I'm 13months post-op and wondering if I need a revision. What is wrong and how can it be fixed? (Photo)
Doctor Answers 9
I'm 13months post-op and wondering if I need a revision. What is wrong and how can it be fixed?
Revision would help
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Breast implants bottoming out
Your breast shape indicates a bottoming out phenomenon on both sides, more prominent on the left. This is not a rare post operative finding and can occur after a well performed breast augmentation. This can be corrected with a revision surgery to reposition the folds. It's best to review your concerns with your plastic surgeon.
Residual asymmetry and bottoming out following breast augmentation.
You have mild bottoming out on your right side, and moderate bottoming out on your left. This can happen despite your surgeon's best efforts and your best compliance. It can be improved. (Notice I did not say "fixed.")
Also your left implant pocket is slightly more laterally displaced compared to the right side, so in addition to it being lower, it is more lateral. This is evident when looking at the cleavage area (arms up and down).
Your volume asymmetry has only been partially corrected. In other words, your larger (pre-op) left breast had a smaller implant and your smaller (pre-op) right breast had a larger implant, but not small enough on the left, or not large enough on the right (or both). In addition, your surgeon should have pointed out that chest walls are almost always asymmetrical as well, since the heart is in the left chest, making it narrower, rounder, and slightly more projecting than the wider, flatter, less projecting right side, where you already had the smaller breast, compounding the visible asymmetry.
For women with your breast asymmetry and (normal) asymmetric chest wall anatomy, I might have considered a larger moderate plus implant (bigger size, but with a slightly less wide base) for your right side to match nicely with a smaller moderate profile implant (smaller, but with a wider base) for your left. This would give you the best volume match, nearly identical implant widths despite different volumes, and better-matched projection.
Of course, knowing now that you have dropped a bit too far (and knowing that gravity works on 100% of patients, as well as scars softening in 97%), I would have started with pocket positions a bit higher and hopefully more even. I would also have measured the exact nipple to incision distance rather than using your pre-op crease as a reference point, as appears to have been done. This alone may have been the cause of the lower pocket on your left. But this happens sometimes to the best of surgeons.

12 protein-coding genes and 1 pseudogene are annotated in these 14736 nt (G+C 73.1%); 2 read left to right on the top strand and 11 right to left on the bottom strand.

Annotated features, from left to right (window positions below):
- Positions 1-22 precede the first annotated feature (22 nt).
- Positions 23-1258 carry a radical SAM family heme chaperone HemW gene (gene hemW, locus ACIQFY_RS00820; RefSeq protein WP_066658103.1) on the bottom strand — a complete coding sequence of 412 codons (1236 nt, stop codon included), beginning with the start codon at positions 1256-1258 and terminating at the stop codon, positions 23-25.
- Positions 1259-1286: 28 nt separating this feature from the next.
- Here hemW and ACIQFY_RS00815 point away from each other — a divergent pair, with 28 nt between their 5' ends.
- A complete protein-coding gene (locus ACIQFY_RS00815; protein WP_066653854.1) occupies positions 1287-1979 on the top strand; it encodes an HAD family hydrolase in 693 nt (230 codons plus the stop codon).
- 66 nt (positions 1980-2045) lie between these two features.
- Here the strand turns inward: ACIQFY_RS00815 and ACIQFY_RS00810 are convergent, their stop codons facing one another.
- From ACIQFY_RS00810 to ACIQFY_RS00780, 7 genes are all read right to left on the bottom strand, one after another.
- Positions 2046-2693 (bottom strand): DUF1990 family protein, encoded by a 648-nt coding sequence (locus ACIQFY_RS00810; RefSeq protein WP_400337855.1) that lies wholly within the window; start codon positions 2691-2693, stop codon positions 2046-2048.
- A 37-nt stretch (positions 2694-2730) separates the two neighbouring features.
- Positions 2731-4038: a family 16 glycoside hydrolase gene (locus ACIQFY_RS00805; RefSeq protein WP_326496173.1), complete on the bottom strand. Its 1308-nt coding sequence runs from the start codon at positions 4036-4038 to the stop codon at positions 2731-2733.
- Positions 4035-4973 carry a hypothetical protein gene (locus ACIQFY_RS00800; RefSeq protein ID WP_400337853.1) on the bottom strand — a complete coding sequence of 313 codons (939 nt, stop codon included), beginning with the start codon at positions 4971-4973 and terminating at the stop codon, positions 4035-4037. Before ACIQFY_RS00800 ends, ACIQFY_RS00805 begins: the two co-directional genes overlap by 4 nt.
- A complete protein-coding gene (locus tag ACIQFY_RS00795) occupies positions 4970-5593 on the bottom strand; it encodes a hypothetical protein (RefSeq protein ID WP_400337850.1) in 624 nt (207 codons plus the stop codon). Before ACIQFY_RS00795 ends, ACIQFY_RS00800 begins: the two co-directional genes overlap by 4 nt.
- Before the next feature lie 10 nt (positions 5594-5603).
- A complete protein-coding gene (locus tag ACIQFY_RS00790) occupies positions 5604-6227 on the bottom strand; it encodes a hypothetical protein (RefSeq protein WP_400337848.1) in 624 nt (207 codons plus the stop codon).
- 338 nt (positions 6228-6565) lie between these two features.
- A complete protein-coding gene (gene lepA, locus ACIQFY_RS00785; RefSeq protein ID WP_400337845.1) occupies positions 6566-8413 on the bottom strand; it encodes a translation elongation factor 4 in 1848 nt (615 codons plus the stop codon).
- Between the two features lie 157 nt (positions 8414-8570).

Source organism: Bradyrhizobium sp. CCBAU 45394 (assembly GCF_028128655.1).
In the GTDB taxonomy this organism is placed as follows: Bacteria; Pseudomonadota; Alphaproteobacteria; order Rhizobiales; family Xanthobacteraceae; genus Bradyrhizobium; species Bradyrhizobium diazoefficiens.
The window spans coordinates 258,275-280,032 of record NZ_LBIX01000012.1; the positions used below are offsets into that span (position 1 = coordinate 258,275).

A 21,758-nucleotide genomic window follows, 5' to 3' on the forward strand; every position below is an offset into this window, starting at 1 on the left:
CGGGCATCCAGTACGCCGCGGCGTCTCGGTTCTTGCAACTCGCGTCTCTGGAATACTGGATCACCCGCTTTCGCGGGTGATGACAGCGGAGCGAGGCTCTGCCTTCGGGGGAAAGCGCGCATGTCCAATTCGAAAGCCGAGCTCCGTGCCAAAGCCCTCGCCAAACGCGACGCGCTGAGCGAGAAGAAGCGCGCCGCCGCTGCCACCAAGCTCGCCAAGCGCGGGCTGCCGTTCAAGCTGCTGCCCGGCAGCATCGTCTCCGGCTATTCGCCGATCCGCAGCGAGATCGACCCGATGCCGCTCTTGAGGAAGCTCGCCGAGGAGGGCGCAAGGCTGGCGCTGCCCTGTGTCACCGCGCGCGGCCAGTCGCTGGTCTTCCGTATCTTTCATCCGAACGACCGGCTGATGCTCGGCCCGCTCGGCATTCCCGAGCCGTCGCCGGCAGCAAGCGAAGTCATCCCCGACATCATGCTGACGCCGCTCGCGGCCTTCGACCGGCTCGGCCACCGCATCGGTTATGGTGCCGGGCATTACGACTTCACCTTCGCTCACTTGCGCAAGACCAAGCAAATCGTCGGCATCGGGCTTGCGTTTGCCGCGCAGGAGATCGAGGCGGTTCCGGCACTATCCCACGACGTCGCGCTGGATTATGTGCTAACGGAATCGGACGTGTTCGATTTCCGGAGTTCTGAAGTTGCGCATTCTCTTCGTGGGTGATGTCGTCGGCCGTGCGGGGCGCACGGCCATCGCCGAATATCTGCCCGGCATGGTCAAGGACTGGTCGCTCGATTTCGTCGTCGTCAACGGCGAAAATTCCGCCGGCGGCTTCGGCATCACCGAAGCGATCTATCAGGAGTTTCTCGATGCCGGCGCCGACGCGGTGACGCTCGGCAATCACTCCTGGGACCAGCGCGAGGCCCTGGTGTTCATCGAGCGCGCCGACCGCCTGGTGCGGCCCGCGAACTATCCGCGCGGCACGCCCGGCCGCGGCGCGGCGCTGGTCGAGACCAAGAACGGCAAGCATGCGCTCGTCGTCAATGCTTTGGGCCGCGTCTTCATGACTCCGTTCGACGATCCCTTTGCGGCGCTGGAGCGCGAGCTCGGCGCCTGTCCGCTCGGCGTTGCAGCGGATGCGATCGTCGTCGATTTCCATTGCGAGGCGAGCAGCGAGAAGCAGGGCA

Revision will be required, as 13 months post-op means that "final" positions have now been reached, and no changes for the better can be expected, only more gravity and scar stretch.
It's much harder to raise implant pockets (raise the creases) than it is to lower them a bit more. If a surgeon must err occasionally, it certainly is better to err on the high side, rather than the low side. But you do look good early post-op, which is a seductive siren song to the surgeon who wants his patients to show off his work to their girlfriends. Trouble is, they all end up in the surgeon's office a year later wanting their creases raised. But this too can be done, and you can be made much better. But not without a plan like the one I have outlined. Best wishes! Dr. Tholen
You can certainly get another opinion!
In breast augmentation I have chosen to spend time reviewing photographs with patients to fully understand their expectation of size and shape. Many times this simply raises more questions. I will make measurements and use the implant guides to allow the patient to understand exactly the sizes that are reasonable for their body type and measurements.
Lower pole stretching
Advice re your breast asymmetry surgery result
These answers are for educational purposes and should not be relied upon as a substitute for medical advice you may receive from your physician. If you have a medical emergency, please call 911. These answers do not constitute or initiate a patient/doctor relationship.